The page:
The Church of England General Synod took place between Monday November 18th and Wednesday November 20th in Church House, London
Some links to audio recordings are here During Synod live streaming was provided here It is not clear if video recordings of the debates will be made available
Iain Dale: You said once that you’re always averse to the language of exclusion and what we’re called to do is love in the same way as Jesus Christ loves us, how do you reconcile that with the church’s attitude on gay marriage?
Justin Welby: I think that the problem with the gay marriage proposals is that they don’t actually include people equally, it’s called equal marriage, but the proposals in the Bill don’t do that. I think that where there is… I mean I know plenty of gay couples whose relationships are an example to plenty of other people and that’s something that’s very important, I’m not saying that gay relationships are in some way… you know that the love that there is is less than the love there is between straight couples, that would be a completely absurd thing to say. And civil partnership is a pretty… I understand why people want that to be strengthened and made more dignified, somehow more honourable in a good way. It’s not the same as marriage…
Iain Dale: But if it could be made to work in a way that’s acceptable to the church you would be open to discussions on that?
Justin Welby: We are always open to discussions, we’ve been open to discussion, we’re discussing at the moment. The historic teaching of the church around the world, and this is where I remember that I’ve got 80 million people round the world who are Anglicans, not just the one million in this country, has been that marriage in the traditional sense is between a man and woman for life.
And it’s such a radical change to change that I think we need to find ways of affirming the value of the love that is in other relationships without taking away from the value of marriage as an institution.
One memorable grade-school performance my wife and I attended six years ago included songs about dancing penguins and prancing polar bears sung by fifth-graders dressed in white polo shirts and beige pants, interspersed with poetic student readings about snow and ice (prompting visions of isolation, hypothermia and snow blindness). Imagine a GapKids commercial directed by Ingmar Bergman.
Now, these once-festive and joyous musical events have become monochromatic affairs—both visually and artistically—devoid of any seasonal context. At last year's high-school concert, all of the student performers were dressed in black—formal yes, but also funereal. Moreover, school music directors these days, overburdened by litigation-avoidance strategies, have committed the sin (if that word is still allowed) of not just erasing religion from these concerts but of basically abandoning musicality altogether.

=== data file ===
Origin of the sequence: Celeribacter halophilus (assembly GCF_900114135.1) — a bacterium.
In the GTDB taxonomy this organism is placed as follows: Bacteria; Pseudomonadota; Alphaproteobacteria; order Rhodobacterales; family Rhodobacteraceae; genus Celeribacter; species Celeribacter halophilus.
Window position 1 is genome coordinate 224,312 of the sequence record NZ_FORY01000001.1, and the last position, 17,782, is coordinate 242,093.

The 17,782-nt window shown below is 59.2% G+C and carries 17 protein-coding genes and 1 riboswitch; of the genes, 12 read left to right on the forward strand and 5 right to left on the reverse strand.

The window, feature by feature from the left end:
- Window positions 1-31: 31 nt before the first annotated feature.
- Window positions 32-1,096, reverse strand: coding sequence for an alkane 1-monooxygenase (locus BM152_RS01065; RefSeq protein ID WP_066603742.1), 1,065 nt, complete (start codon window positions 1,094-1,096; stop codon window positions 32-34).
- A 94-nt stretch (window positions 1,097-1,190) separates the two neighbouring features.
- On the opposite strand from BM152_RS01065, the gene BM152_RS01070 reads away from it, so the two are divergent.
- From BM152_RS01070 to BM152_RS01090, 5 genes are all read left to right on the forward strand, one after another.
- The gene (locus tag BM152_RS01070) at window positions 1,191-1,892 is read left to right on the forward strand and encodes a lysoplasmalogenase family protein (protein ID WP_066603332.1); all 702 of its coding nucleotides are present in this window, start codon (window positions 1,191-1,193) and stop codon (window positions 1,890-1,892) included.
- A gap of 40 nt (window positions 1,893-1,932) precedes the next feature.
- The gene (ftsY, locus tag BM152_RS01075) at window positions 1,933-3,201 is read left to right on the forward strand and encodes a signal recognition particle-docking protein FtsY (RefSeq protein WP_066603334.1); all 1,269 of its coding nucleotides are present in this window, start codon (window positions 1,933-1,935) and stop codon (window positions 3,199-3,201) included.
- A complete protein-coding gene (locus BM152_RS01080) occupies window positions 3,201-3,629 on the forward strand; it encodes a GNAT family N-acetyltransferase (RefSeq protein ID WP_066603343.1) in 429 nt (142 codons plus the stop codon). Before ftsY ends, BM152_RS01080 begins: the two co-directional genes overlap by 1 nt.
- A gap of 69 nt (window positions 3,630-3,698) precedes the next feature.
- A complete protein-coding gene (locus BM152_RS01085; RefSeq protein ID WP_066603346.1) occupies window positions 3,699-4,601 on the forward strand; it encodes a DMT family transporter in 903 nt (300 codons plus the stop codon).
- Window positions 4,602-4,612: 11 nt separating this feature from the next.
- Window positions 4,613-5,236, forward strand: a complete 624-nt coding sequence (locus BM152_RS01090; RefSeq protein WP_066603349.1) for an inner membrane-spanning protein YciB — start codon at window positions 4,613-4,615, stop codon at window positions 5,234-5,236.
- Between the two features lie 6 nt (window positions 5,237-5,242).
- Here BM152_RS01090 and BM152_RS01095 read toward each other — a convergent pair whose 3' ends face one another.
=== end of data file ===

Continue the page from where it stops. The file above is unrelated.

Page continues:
Much of the music is simply bad: mindless melodies and meaningless lyrics, whether saccharine and syncopated or somber and staccato. To ignore the significant body of church music composed to celebrate Christmas—from English carols to Bach cantatas to the full oratorio of Handel —borders on musical malpractice, even if it is motivated by fear of the ACLU. No matter how technically well-executed, Broadway show tunes and "Glee" versions of pop standards will never inspire hope, goodwill and renewal. Wasn't that the whole point of these annual musical celebrations?
The Pilling Report has one goal: to legitimize an ongoing dialogue about normalizing homosexual relationships in the church's life. In my opinion, this goal is incompatible with Lambeth Resolution I.10 and the position of the Global Fellowship of Confessing Anglicans.
Nearly eighteen years ago, the Episcopal Church USA initiated a process called "Continuing the Dialogue" on sexuality that sounds very much like the PR's idea of "facilitated conversation." The end result of that "dialogue" was never in doubt - approval of the gay rights agenda - nor were conservatives ever more than token participants. I would ask conservatives in the Church of England one simple question: can you imagine any circumstance in which the traditional teaching of the Church on the exclusive character of Holy Matrimony will be reaffirmed as a result of this dialogue?